£5 billion Severnside Airport could replace Cardiff and Bristol airports
BUILDING a £5 billion Severnside airport to replace those in Cardiff and Bristol would solve both sites' "limitations" and allow for a much-needed expansion, it has been suggested.
Plans for a Severn Estuary Airport between Chepstow and Newport have been submitted to the Airports Commission by MSP Solutions.
The consortium's ambitious scheme would see Bristol and Cardiff airports shut by 2029 to make way for a larger airport, by the M4 and alongside the railway line, able to accommodate 38 million passengers each year.
The project was one of around 50 presented to the government commission after it invited airports, campaigners, and companies to submit plans to better serve the needs of passengers across the UK.
In its detailed report published yesterday, August 7, MSP claims the plans are viable and in fact the only way forward for both South Wales and the South West.
"Both airports will tend to serve the same destinations," it says. "The concentration of all this traffic at a single site would allow a much greater choice of destination, higher frequency and operation of bigger aircraft offering lower pollution per passenger movement."
The report also suggests that Bristol Airport's "limitations" and "confined" location would not allow it to expand, meet long-term demand or allow for the development of long-haul flights.
The proposals would lead to job losses but MSP said thousands of workers could be transferred to the new site from Bristol and Cardiff airports.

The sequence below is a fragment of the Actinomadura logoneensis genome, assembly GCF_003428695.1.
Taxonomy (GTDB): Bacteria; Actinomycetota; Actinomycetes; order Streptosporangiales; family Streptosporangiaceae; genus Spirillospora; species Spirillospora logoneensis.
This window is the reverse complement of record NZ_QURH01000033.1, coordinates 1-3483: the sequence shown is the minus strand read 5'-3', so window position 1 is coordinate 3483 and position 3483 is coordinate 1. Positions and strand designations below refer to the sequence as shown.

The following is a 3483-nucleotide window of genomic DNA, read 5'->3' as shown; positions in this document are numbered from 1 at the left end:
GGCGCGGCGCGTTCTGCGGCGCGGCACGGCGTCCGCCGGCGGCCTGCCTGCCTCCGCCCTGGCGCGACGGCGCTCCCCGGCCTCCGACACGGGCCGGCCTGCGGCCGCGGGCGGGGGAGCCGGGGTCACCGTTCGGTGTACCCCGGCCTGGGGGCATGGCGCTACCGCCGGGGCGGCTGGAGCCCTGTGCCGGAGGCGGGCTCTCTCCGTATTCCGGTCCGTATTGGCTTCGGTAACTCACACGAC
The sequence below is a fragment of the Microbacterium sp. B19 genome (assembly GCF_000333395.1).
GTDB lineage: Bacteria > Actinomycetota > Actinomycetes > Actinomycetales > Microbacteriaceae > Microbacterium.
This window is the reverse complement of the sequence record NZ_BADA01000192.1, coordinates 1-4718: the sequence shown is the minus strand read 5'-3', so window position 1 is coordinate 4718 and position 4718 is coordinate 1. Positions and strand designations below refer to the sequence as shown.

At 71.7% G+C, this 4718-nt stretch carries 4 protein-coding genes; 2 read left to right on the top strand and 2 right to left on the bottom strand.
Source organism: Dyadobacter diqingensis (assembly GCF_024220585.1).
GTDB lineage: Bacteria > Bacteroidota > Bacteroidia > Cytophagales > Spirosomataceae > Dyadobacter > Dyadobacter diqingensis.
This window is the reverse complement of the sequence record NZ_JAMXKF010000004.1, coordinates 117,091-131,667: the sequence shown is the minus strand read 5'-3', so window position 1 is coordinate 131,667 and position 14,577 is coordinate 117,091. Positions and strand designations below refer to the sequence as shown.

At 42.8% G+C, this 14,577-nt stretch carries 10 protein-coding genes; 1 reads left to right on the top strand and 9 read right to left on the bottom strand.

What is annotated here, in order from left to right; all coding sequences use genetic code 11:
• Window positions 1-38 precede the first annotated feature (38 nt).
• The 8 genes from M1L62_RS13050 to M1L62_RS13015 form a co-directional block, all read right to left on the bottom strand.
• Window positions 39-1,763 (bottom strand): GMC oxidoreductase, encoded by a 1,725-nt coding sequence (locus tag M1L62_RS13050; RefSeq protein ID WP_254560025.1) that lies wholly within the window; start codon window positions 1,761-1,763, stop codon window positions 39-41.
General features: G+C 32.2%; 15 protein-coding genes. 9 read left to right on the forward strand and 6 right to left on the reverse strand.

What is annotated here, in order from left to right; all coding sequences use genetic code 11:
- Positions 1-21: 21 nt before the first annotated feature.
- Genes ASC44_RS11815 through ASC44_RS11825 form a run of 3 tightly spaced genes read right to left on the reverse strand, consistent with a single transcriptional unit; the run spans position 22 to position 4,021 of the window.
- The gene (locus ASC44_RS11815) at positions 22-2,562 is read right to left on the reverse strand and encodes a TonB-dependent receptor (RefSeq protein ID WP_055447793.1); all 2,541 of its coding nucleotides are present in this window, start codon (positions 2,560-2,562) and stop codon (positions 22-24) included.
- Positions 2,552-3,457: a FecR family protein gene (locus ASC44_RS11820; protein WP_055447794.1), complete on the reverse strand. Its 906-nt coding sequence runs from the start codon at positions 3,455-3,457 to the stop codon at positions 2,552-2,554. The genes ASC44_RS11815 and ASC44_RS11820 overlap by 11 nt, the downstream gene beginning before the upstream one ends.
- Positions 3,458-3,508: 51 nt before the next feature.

If given the green light, the site would become the UK's first purpose-built 24-hour cargo airport. It would take between eight and ten years to build and serve between ten and 14 million passengers in its first year, eventually reaching 38 million.
But the firm's claims that Bristol Airport would be unable to grow sufficiently in future was strongly denied by Bristol Airport.
Robert Sinclair, chief executive officer at Bristol Airport, called the plans " far-fetched".
"The Airports Commission has received many proposals for different airport schemes right across the UK. It is important that these are deliverable solutions not somewhat far-fetched proposals reliant on the forced closure of a successful, privately-owned airport which supports thousands of jobs.
"As the leading airport serving South West England and South Wales, Bristol Airport already handles nearly six million passengers a year travelling to more than 100 direct destinations.
"With planning permission in place for facilities to handle 10 million passengers per annum, and new aircraft technology opening up access to long haul destinations, the airport is well positioned to meet the connectivity requirements of both regions in the medium and long term."
He added that a similar proposal was dismissed by the Future of Air Transport White Paper in 2003 on the basis that it would struggle to attract passengers or be economically viable.
"It is difficult to see how a different conclusion could be drawn today," he said.
The Airports Commission will now study the proposal and release its findings in 12 months' time.
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